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D.C. Mayor Bowser asks Trump to withdraw "extraordinary" military and unidentified law enforcement

Peaceful protests take over Washington D.C.
Peaceful protests take over Washington D.C. as George Floyd is remembered at memorial service 08:04

Washington, D.C. Mayor Muriel Bowser has sent a letter to President Trump requesting that he withdraw "all extraordinary federal law enforcement and military presence" from the city. Protesters have held largely peaceful demonstrations against police brutality and racial violence in the wake of George Floyd's death every day for the past week in the district.

Over last weekend, however, there were some clashes late in the evening, with scattered fires and looting in the capital, as well as vandalism of buildings and historic places, including the Lincoln and World War II memorials and St. John's Episcopal Church, near the White House.

In response, the mayor announced curfews that extended through Thursday morning, and requested national guard troops assist D.C. law enforcement.

Bowser said in her letter to Mr. Trump, which she also posted on Twitter, that she has ended the state of emergency in the city related to the demonstrations, noting that the Metropolitan Police Department did not make a single arrest on Wednesday evening. Bowser said that the city government was "well equipped" to handle peaceful protests without federal assistance.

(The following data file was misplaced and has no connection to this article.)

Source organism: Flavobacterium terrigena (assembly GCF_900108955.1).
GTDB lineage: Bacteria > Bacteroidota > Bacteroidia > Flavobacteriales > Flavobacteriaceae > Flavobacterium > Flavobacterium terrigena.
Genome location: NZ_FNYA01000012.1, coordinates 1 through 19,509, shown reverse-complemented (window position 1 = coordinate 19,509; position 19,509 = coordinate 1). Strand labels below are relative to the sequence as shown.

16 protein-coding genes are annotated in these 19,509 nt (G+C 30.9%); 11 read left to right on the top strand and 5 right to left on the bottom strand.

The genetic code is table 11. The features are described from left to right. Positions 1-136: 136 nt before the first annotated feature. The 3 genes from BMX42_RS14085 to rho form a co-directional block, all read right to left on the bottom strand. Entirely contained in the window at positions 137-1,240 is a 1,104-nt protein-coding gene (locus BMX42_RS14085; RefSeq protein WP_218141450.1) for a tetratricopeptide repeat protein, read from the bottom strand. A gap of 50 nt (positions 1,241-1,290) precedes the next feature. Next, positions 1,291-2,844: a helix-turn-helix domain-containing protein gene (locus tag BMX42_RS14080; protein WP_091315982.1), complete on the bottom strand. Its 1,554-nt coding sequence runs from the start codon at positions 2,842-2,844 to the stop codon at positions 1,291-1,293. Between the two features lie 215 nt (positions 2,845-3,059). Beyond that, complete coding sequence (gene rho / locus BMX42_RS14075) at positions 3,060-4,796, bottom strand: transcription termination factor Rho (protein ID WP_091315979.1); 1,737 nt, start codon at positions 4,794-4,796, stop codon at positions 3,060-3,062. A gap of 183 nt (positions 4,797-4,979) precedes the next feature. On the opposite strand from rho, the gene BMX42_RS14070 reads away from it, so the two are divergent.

Bowser also said that she continues to be concerned about the large number of unidentified federal personnel in the city, arguing that it could pose safety risks.

"The deployment of federal law enforcement personnel and equipment are inflaming demonstrators and adding to the grievances of those who, by and large, are peacefully protesting for change and for reforms to the racist and broken systems that are killing Black Americans," Bowser said. She added that the "multiplicity of forces can breed dangerous confusion."

Bowser also questioned why so many officers "lack identifying insignia," saying this was dangerous for personnel and protesters, and violated D.C. law.

"The safety and freedom of the residents and visitors to the District of Columbia is paramount," Bowser said. "My view is that law enforcement should be in place to protect the rights of American citizens, not restrict them."

Bowser also tweeted overhead video of the words "black lives matter" painted on the street on the way to the White House.

Bowser also announced Friday that the section of 16th Street in front of the White House would now be called "Black Lives Matter Plaza."

Following the protests that grew heated at night over the weekend, on Monday, law enforcement officers forcefully cleared protesters from an area outside the White House shortly before Mr. Trump took a walk to survey a damaged historic church. The D.C. National Guard has also opened an investigation into a low-flying maneuver by one of its helicopters over protesters on Monday.

Mr. Trump has praised the response by law enforcement officers and particularly the U.S. Secret Service to protesters in the nation's capital. He has also called for local governments to "dominate the streets" in response to protesters.

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